A variety of different circumstances exist in which a person may be required to have a catheter inserted into their body for a medical procedure. One such use for a catheter exists when a person needs to have an artificial airway, such as an endotracheal tube, placed in his or her respiratory system. During surgery, for instance, the artificial airway's primary function is to keep the patient's airway open so that adequate lung ventilation can be maintained during the surgical procedure. Alternatively, with many patients, the endotracheal tube will remain in place to sustain mechanical ventilation for a prolonged period.
  • [0003]
    If an endotracheal tube is to be left in place for any substantial amount of time, it is critical that respiratory secretions be periodically removed. This is usually accomplished with the use of a respiratory suction catheter. As the suction catheter is withdrawn, a negative pressure is applied to the interior of the catheter to draw mucus and other secretions from the respiratory system.
  • [0004]
    While a substantial amount of mucus will be withdrawn through the catheter lumen, a portion of the mucus will remain on the outside of the catheter for a variety of reasons, it is important that any mucus and secretions be cleaned off the catheter tube, for example to prevent contamination from infectious agents that may be present in the respiratory secretions.
  • [0005]
    Several mechanisms exist by which a catheter may be cleaned. For example, a lavage port may be included which enables the clinician to inject liquid into the area surrounding the tip of the catheter after it has been withdrawn from the patient. When liquid is injected into a closed suction catheter apparatus and suction is applied, the liquid helps to loosen and remove the secretions from the exterior of the catheter.
  • [0006]
    One significant problem with simply injecting liquid and applying suction to remove it, is that the suction also causes a volume of respiratory air to be removed through the catheter. In a “closed system”, the air that is evacuated potentially disrupts the carefully controlled ventilatory cycle. Therefore, the amount of respiratory air available to the patient is decreased as a result of catheter cleaning.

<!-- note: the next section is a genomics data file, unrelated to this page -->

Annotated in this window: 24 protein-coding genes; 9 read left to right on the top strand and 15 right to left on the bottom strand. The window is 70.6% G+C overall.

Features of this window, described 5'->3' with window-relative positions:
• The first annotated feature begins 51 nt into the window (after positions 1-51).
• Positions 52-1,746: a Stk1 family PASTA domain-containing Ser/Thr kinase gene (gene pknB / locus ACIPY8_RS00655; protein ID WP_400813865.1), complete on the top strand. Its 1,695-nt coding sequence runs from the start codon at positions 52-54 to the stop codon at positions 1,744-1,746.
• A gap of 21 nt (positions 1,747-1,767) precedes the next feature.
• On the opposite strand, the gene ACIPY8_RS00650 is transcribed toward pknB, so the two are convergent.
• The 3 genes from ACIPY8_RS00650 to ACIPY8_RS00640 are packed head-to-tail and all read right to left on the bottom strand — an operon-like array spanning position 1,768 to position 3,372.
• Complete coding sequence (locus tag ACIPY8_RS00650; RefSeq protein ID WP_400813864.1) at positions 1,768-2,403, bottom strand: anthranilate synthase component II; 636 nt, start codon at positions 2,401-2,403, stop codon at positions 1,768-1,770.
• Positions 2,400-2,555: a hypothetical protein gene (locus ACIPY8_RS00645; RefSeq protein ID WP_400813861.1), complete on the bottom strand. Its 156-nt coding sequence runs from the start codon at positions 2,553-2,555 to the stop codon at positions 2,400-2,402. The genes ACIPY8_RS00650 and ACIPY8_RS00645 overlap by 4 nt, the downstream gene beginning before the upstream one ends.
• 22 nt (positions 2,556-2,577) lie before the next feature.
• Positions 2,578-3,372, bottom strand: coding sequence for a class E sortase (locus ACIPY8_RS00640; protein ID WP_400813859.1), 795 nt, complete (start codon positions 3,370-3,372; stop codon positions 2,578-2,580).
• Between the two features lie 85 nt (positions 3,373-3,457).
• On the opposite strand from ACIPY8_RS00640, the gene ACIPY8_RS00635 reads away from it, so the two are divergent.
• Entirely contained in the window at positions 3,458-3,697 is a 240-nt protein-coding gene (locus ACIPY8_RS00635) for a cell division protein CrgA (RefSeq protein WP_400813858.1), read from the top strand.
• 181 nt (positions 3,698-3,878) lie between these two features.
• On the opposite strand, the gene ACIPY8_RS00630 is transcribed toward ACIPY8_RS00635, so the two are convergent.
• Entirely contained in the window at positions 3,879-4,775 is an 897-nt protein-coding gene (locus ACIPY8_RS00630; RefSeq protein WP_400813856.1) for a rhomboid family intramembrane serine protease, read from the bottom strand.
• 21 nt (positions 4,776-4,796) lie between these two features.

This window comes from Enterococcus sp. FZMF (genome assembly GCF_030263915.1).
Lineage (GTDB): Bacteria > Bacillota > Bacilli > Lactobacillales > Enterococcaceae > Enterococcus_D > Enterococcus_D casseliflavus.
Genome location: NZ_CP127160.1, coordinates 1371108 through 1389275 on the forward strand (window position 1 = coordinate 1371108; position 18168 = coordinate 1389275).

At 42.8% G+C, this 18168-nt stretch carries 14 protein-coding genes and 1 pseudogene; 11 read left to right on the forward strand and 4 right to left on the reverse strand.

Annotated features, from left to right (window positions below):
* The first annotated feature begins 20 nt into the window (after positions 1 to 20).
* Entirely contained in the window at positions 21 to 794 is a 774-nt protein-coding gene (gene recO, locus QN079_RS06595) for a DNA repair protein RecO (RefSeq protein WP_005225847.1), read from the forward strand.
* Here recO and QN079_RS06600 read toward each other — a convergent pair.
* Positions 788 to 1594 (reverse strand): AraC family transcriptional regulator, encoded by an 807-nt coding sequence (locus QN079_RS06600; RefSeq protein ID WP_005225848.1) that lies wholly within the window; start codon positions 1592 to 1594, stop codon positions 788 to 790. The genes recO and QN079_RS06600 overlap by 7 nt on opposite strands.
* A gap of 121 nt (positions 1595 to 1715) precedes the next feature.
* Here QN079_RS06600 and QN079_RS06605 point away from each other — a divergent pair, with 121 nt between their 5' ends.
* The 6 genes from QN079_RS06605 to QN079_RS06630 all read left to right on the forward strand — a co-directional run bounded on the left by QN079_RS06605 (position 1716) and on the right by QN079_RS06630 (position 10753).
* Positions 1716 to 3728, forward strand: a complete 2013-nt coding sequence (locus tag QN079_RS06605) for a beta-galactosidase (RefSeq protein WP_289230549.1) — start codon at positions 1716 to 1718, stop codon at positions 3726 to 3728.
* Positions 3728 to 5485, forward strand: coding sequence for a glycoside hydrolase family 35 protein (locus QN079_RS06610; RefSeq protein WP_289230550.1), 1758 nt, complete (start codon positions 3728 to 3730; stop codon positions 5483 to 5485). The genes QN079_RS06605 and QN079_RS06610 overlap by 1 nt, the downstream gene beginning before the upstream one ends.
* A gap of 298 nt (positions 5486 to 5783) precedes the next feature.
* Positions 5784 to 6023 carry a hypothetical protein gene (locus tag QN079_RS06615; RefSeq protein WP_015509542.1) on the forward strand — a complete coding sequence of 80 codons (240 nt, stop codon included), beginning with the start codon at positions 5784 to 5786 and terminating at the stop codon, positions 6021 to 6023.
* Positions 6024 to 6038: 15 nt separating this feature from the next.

• [0007]
    One way to control potential contamination from respiratory secretions is to introduce antimicrobial agents to inhibit the proliferation of bacteria in the respiratory apparatus, and especially on the catheter itself. The problem with surface bonding of the agent onto the catheter is that it is limited to short term delivery of the pharmacologically active ingredient.
  • [0008]
    Therefore, there is a need in the art for a closed suction respiratory system that is capable of effectively cleaning the tip of a suction catheter without a resultant drop in ventilation air to the patient. Additionally, a need in the art exists in applying an antimicrobial compound into the closed suction respiratory system quickly, effectively, and for a sustained amount of time.
  • SUMMARY
  • [0009]
    Objects and advantages of the invention will be set forth in part in the following description, or may be obvious from the description, or may be learned from practice of the invention.
  • [0010]
    The present invention provides for a cartridge that can be used with not only a respiratory system, but with other medical apparatuses. Examples of such would include lavage systems and instrumentation to monitor and view the respiratory or digestive tract.
  • [0011]